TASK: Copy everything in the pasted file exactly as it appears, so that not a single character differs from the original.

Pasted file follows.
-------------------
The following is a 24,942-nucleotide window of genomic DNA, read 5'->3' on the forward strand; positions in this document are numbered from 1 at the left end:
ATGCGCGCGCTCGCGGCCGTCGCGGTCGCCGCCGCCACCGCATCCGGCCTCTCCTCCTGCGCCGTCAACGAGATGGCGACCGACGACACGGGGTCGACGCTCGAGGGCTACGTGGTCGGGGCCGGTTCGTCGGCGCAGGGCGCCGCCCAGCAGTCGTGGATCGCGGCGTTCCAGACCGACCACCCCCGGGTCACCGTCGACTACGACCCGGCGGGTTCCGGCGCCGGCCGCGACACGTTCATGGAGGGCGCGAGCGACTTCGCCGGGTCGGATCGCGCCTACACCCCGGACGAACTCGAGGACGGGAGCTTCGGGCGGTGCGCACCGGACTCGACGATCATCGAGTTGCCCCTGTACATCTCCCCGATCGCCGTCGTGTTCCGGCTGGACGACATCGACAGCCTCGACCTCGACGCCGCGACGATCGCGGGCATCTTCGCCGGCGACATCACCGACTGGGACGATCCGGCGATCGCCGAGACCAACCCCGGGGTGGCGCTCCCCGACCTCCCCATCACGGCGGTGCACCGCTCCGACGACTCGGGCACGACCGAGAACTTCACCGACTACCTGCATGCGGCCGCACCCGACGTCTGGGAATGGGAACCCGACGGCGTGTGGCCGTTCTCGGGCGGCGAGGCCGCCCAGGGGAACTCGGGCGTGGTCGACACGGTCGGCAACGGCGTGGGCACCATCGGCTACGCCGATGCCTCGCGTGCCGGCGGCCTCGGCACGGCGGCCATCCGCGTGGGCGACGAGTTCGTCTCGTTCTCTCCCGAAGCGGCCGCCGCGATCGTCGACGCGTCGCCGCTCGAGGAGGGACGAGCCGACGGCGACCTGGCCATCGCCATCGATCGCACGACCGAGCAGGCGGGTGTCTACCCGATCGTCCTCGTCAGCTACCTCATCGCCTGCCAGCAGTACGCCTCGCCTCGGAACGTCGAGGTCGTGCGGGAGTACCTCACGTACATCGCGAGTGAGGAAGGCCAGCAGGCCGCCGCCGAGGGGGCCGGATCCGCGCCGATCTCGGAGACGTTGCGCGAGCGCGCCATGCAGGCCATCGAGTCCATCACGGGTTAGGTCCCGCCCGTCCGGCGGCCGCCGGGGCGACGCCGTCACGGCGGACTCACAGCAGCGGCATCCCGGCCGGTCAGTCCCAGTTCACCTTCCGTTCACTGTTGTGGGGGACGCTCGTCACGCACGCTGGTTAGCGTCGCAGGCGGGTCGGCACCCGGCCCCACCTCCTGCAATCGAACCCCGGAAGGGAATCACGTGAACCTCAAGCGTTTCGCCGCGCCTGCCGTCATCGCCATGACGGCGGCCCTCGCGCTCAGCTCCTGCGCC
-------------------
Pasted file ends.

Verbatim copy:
The following is a 24,942-nucleotide window of genomic DNA, read 5'->3' on the forward strand; positions in this document are numbered from 1 at the left end:
ATGCGCGCGCTCGCGGCCGTCGCGGTCGCCGCCGCCACCGCATCCGGCCTCTCCTCCTGCGCCGTCAACGAGATGGCGACCGACGACACGGGGTCGACGCTCGAGGGCTACGTGGTCGGGGCCGGTTCGTCGGCGCAGGGCGCCGCCCAGCAGTCGTGGATCGCGGCGTTCCAGACCGACCACCCCCGGGTCACCGTCGACTACGACCCGGCGGGTTCCGGCGCCGGCCGCGACACGTTCATGGAGGGCGCGAGCGACTTCGCCGGGTCGGATCGCGCCTACACCCCGGACGAACTCGAGGACGGGAGCTTCGGGCGGTGCGCACCGGACTCGACGATCATCGAGTTGCCCCTGTACATCTCCCCGATCGCCGTCGTGTTCCGGCTGGACGACATCGACAGCCTCGACCTCGACGCCGCGACGATCGCGGGCATCTTCGCCGGCGACATCACCGACTGGGACGATCCGGCGATCGCCGAGACCAACCCCGGGGTGGCGCTCCCCGACCTCCCCATCACGGCGGTGCACCGCTCCGACGACTCGGGCACGACCGAGAACTTCACCGACTACCTGCATGCGGCCGCACCCGACGTCTGGGAATGGGAACCCGACGGCGTGTGGCCGTTCTCGGGCGGCGAGGCCGCCCAGGGGAACTCGGGCGTGGTCGACACGGTCGGCAACGGCGTGGGCACCATCGGCTACGCCGATGCCTCGCGTGCCGGCGGCCTCGGCACGGCGGCCATCCGCGTGGGCGACGAGTTCGTCTCGTTCTCTCCCGAAGCGGCCGCCGCGATCGTCGACGCGTCGCCGCTCGAGGAGGGACGAGCCGACGGCGACCTGGCCATCGCCATCGATCGCACGACCGAGCAGGCGGGTGTCTACCCGATCGTCCTCGTCAGCTACCTCATCGCCTGCCAGCAGTACGCCTCGCCTCGGAACGTCGAGGTCGTGCGGGAGTACCTCACGTACATCGCGAGTGAGGAAGGCCAGCAGGCCGCCGCCGAGGGGGCCGGATCCGCGCCGATCTCGGAGACGTTGCGCGAGCGCGCCATGCAGGCCATCGAGTCCATCACGGGTTAGGTCCCGCCCGTCCGGCGGCCGCCGGGGCGACGCCGTCACGGCGGACTCACAGCAGCGGCATCCCGGCCGGTCAGTCCCAGTTCACCTTCCGTTCACTGTTGTGGGGGACGCTCGTCACGCACGCTGGTTAGCGTCGCAGGCGGGTCGGCACCCGGCCCCACCTCCTGCAATCGAACCCCGGAAGGGAATCACGTGAACCTCAAGCGTTTCGCCGCGCCTGCCGTCATCGCCATGACGGCGGCCCTCGCGCTCAGCTCCTGCGCC